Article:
Andy Tattersall

Spinning Coin - Hyacinth

On their 2017 debut album, the well-received Permo, Spinning Coin wore their influences on their sleeve.

Buoyed by an appreciation for the history of Glasgow's music scene and the creative melting pot within the city, they produced an entertaining and engaging quasi-tribute to their forebears. Over half a decade since they first began playing together, they're back with their second album, Hyacinth.

Now a four-piece split equally between Scotland's biggest city and Berlin, songwriting and singing duties are once again shared between Sean Armstrong and Jack Mellin. This time around, however, Rachel Taylor makes her first contribution in this area and the charming 'Black Cat' turns out to be one of the highlights of this sophomore record.

a rich, eclectic, elegant album

Not only does Hyacinth feel like more a group effort, but it demonstrates the growing maturity and confidence which brims within Spinning Coin. While their influences are still present and correct, they now linger in the background, allowing the band members' own personalities to come to the fore. They have found their voice and they have something to say.

Building on the solid foundations of their debut, Spinning Coin have crafted a rich, eclectic, elegant album which sounds both fresh and grounded in the past. Songs like 'Ghosting', 'Never Enough' and 'Feel You More Than World Right Now' mix playfulness with a message and mark a group whose talent is now finally coming to fruition. Spinning Coin are a band whose star is very much in the ascendency.

Rob Aldam

The Orielles - Disco Violator

With the dust barely settled from their debut, The Orielles are back with their second record, titled Disco Volador. After returning from touring their critically acclaimed 2018 release Silver Dollar Moment, the Halifax four-piece were never prepared to rest on their laurels.

Opening with 'Come Down On Jupiter', the key themes of astrology and universal vibes are present throughout. 'Bobbi's Second World', released over a year ago as a single, is by far the best song The Orielles have ever recorded and will be filling indie dance floors in the not-too-distant future. 'Memoirs Of Miso' is a 70s inspired deep funk track with saxophone and groovy bass in the middle.

demonstrates a greater level of ambition and musical experimentation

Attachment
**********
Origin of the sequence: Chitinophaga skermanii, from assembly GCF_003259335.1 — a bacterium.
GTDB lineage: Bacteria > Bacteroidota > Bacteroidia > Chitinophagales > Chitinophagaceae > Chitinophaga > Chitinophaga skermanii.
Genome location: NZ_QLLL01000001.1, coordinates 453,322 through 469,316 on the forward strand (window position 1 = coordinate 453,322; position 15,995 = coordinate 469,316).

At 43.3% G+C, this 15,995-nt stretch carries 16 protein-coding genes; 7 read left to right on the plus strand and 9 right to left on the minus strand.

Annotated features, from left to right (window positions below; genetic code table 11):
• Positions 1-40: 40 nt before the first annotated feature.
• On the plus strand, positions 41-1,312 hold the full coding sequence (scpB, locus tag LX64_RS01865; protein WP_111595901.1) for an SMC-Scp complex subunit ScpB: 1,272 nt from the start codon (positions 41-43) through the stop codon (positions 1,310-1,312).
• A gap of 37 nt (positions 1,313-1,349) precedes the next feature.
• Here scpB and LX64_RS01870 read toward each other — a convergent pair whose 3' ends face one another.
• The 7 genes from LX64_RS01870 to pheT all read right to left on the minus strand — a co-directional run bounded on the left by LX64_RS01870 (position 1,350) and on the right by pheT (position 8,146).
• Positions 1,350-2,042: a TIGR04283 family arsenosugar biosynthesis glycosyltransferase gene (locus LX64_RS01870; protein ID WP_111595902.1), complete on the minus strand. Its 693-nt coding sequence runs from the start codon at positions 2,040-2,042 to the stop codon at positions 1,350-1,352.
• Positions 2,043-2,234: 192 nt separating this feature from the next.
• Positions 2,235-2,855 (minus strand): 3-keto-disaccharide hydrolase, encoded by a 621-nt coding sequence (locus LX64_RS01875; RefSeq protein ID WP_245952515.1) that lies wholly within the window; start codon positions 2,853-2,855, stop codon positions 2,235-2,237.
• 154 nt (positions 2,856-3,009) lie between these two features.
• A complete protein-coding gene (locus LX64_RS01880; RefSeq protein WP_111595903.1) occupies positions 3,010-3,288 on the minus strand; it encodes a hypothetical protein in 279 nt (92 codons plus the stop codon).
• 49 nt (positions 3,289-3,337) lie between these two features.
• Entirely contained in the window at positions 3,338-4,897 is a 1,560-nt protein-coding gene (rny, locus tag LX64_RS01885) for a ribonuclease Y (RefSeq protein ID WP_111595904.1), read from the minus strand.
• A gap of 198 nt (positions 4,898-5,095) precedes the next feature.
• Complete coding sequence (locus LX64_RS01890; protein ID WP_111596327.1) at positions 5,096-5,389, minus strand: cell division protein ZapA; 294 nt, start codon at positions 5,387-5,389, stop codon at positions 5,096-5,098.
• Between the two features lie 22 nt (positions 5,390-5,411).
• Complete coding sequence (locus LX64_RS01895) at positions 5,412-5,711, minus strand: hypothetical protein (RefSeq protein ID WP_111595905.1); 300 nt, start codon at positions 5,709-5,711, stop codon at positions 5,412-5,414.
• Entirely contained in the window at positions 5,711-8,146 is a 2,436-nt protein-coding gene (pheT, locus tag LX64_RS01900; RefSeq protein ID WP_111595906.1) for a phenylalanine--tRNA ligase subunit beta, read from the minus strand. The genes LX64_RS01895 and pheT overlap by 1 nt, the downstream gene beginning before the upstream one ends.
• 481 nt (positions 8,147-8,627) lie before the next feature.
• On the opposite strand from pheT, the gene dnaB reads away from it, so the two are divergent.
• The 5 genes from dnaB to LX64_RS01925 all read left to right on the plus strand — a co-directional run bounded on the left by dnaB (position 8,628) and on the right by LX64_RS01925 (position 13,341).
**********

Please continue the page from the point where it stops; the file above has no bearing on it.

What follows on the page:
This track showcases the band's experimental side, showing that they're not afraid to mix sharp dance hooks with progressive symphonies. 'Whilst The Flowers Look' is a sedated, more melodic track including a metaphorical spoken word ending stating: "Life is holistic / Remember, we aren't endless."

Despite the members being in their late teens and early twenties, the group have been together for over ten years and are going from strength to strength. Their ability to broaden their horizons, both musically and lyrically, is nothing short of outstanding.

It was always going to be tough to match their stunning debut, but this record demonstrates a greater level of ambition and musical experimentation perfectly. Disco Volador delivers on the promise and exceeds expectations - rarely seen from a difficult second album.

Daniel Atherton

Zoë Mc Pherson - States of Fugue

Following the success of 2018's audio-visual experience String Figures, interdisciplinary artist Zoë Mc Pherson returns with a purely auditory but no less experimental release.

States of Fugue opens like a horror soundtrack, with quietly disturbing harmonies from an ambient choir slowly seeping into your psyche. Four minutes pass before you're upended into deconstructed club, the pounding bass coming in staggered rhythms, layered beneath industrial noise.

Scrambled percussion figures are variously buried and uncovered by processing, not least on 'Exile', which sounds like a glitching typewriter struggling to gain sentience. This feels like true machine music, where technology has come to life and fully embraced the human avant garde.

true machine music

'Kada' follows a similar theme, adding a dash of LP5-era Autechre, while 'Tenace' shows a more subtle approach, sounding like dark minimal techno from someone who's confused 'four-to-the-floor' with 'four tabs of acid'. 'Taste' contains the album's first partially accessible beat, but even then the sultry bass tones gradually unfold into experimentation via mangled samples and lively percussion.

Making sure no-one gets too comfortable, Mc Pherson takes us on regular descents into the well of pure noise. The horribly disorientating 'Get It?!' is like a scrambled SOS call from an alien's captive. Although 'Learn Your Language' takes things back to a more straightforward dark club vibe, with some excellent freeform bars from Elvin Brandhi, 'Power Fluids' and 'Du' go all out in combining big beats with unrestrained experimentation.

Even without visuals provided, States of Fugue will have your mind's eye fully warped.

Richard Spencer